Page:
Eight of the best hikes in Catalonia

Almost every region in Spain offers a great array of hiking routes, but perhaps some of the best and most diverse can be found in the northeastern region of Catalonia, where you have the Pyrenees in the north, the coast to the east and countless natural parks in the interior. 

Camí de Ronda
The longest and most picturesque of all the routes in Catalonia is the Camí de Ronda or Camino de Ronda. It runs all the way along the coast from the border with France down to the border with the Valencia region. Passing through quaint coastal villages, along clifftops and even through tunnels, the route was originally created by smugglers who used to take their loot from one bay to the next. Later, these routes were joined together to form one long one by the civil guard, in order to control and catch the criminals.

The trail runs for a whopping 583km throughout the whole region, but the most spectacular and well-known sections of the hike lie within the Costa Brava, which starts from Blanes and runs all the way up to Portbou on the French border. This part is around 220km long and can be done in 12 stages, taking a total of 12 days. It’s not necessary to do the whole route, however, you could easily take a single stage and make a day trip out of it. It’s best done in early summer before the crowds arrive or in September when it’s still warm enough to swim along the way, but all the holidaymakers have gone home.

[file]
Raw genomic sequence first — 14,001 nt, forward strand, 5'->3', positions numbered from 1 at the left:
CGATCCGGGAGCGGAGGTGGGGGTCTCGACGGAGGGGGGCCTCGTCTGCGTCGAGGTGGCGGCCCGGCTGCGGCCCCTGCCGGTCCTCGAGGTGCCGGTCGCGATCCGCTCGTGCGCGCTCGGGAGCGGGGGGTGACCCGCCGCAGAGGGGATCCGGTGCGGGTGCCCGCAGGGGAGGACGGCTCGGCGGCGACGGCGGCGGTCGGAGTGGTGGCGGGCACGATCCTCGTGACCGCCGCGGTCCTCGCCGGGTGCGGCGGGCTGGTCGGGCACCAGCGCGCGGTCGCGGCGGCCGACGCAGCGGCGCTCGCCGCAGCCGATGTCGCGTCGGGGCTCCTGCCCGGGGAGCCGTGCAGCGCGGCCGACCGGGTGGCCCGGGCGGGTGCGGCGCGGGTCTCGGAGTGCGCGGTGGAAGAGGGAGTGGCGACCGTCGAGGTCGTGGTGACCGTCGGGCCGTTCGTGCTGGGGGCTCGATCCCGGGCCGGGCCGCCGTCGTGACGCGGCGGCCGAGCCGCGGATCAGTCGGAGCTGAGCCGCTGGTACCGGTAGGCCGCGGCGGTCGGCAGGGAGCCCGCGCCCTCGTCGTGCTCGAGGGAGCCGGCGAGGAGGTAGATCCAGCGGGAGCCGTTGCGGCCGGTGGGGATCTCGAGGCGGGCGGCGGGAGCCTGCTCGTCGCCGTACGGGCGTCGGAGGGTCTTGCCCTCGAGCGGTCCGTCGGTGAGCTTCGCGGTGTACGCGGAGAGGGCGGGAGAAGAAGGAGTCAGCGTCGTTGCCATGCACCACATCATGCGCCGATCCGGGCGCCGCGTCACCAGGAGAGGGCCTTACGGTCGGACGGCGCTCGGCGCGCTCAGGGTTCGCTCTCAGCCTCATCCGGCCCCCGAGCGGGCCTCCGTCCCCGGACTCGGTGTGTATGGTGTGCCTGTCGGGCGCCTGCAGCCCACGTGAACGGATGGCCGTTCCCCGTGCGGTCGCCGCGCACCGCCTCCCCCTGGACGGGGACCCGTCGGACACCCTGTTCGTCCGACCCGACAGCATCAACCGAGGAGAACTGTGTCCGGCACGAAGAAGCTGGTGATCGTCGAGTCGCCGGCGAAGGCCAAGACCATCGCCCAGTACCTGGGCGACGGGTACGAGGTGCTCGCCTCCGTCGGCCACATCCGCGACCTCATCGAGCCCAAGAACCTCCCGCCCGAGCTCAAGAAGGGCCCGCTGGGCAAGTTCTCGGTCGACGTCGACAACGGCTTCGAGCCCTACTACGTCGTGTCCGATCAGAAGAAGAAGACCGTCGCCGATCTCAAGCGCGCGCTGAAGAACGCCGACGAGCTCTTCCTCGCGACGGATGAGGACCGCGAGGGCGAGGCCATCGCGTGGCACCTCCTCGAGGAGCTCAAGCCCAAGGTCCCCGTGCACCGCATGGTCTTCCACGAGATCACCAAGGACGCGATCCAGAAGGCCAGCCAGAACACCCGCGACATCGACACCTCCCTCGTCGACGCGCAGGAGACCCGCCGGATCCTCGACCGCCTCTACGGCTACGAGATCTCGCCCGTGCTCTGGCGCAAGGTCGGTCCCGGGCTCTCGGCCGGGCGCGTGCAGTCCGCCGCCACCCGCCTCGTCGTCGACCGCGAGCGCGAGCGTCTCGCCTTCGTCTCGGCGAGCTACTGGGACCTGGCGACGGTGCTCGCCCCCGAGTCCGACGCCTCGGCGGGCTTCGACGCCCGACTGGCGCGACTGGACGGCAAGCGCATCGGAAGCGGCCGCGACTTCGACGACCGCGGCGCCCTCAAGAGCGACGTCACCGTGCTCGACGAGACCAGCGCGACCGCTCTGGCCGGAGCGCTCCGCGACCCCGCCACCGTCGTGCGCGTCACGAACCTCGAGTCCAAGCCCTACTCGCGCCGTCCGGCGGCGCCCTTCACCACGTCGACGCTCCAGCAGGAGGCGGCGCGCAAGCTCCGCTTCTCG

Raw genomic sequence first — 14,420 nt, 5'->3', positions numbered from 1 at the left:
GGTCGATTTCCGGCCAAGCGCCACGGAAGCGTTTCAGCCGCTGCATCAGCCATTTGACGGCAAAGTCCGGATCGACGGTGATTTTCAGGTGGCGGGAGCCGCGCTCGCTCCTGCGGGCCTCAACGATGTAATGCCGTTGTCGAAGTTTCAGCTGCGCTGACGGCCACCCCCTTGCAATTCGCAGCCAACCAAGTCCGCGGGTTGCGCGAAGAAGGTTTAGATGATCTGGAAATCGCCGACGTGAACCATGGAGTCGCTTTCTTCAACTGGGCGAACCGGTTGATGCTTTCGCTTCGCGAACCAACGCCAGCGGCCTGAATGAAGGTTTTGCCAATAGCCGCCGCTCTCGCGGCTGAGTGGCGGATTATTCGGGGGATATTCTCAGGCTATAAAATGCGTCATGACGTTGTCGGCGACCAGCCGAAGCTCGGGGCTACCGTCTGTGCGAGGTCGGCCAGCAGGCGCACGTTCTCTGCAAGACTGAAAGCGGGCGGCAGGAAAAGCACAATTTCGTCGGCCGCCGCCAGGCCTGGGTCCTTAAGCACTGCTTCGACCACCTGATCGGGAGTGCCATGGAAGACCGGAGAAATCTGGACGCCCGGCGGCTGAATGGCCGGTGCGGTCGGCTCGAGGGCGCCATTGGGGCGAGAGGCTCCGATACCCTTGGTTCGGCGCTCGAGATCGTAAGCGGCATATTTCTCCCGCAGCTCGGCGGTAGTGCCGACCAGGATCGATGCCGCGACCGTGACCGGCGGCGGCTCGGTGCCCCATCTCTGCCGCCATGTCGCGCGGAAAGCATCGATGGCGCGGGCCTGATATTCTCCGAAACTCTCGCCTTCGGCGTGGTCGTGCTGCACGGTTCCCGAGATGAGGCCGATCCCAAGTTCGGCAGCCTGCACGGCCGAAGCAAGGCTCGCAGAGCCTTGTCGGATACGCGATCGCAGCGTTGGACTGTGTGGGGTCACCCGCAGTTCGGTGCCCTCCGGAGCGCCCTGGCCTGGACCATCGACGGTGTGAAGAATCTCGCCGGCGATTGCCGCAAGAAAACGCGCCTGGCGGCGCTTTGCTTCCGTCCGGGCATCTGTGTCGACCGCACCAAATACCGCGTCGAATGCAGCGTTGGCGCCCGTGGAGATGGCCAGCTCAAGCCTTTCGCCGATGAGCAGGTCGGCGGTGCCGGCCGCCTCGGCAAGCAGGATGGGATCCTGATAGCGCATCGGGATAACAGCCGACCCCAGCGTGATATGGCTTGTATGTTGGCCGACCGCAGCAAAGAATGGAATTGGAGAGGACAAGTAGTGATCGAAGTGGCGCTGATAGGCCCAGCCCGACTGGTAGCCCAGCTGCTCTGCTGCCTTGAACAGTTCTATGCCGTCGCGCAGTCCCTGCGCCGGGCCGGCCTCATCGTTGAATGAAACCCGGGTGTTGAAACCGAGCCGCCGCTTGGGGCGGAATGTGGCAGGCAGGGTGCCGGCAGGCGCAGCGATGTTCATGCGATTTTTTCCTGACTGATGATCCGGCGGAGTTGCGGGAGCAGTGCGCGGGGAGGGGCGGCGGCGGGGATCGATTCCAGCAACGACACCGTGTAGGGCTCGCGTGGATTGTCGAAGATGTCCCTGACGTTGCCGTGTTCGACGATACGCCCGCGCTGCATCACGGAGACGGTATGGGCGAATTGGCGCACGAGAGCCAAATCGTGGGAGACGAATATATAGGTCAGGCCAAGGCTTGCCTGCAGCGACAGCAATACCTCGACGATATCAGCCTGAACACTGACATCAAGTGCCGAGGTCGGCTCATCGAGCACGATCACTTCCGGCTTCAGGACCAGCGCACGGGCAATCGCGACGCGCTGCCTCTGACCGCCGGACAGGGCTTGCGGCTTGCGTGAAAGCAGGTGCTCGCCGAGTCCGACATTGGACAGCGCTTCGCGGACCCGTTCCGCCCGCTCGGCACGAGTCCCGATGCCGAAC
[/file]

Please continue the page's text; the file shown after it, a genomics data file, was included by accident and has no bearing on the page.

The Camino de Ronda takes you right along the coast. Photo: Esme Fox
 

Mont-Rebei Gorge
The Congost de Mont-Rebei gorge is one of the most striking in the whole of Catalonia, where incredible aquamarine waters run between dramatic ravines and lofty cliff tops and vultures soar overhead. It’s a popular route and is moderately challenging with several ascents and dips walking along narrow pathways or staircases clinging to the edge of the rock. It’s situated approximately a three-hour drive west of Barcelona on the border with Aragón. You can choose to hike longer or shorter sections of the route, but the main and most popular part is around 12km there and back.

Hike along the sides of a gorge at Mont Rebei. Photo: Ramon Perucho / Pixabay

Ruta dels 7 Gorgs
Near the small village of Campdevánol​​​ in the province of Girona, close to the foothills of the Pyrenees, you’ll find one of the most thrilling hikes on our list – the route of the seven waterfalls. It’s exactly like it sounds, a hiking route between seven different waterfalls. It’s best to go in summer as you can swim in each of the falls, letting the icy water from the Pyrenees cool you down on those hot Spanish days. It’s a circular route of just 10km, with an extra 6km if you’re walking from Campdevánol​​​ train station, but it could end up taking all day if you plan on swimming in each. The route is relatively easy, but there are some tricky steep parts getting down and up again from some of the waterfalls. Because it’s so popular, the number of people allowed in per day is limited and you must pay an eco-tax fee of €5 per person from June to November.

Take a dip in the Campdevánol waterfalls to cool down. Photo: Alberto-g-rovi / WikiCommons
 

Camí del Vi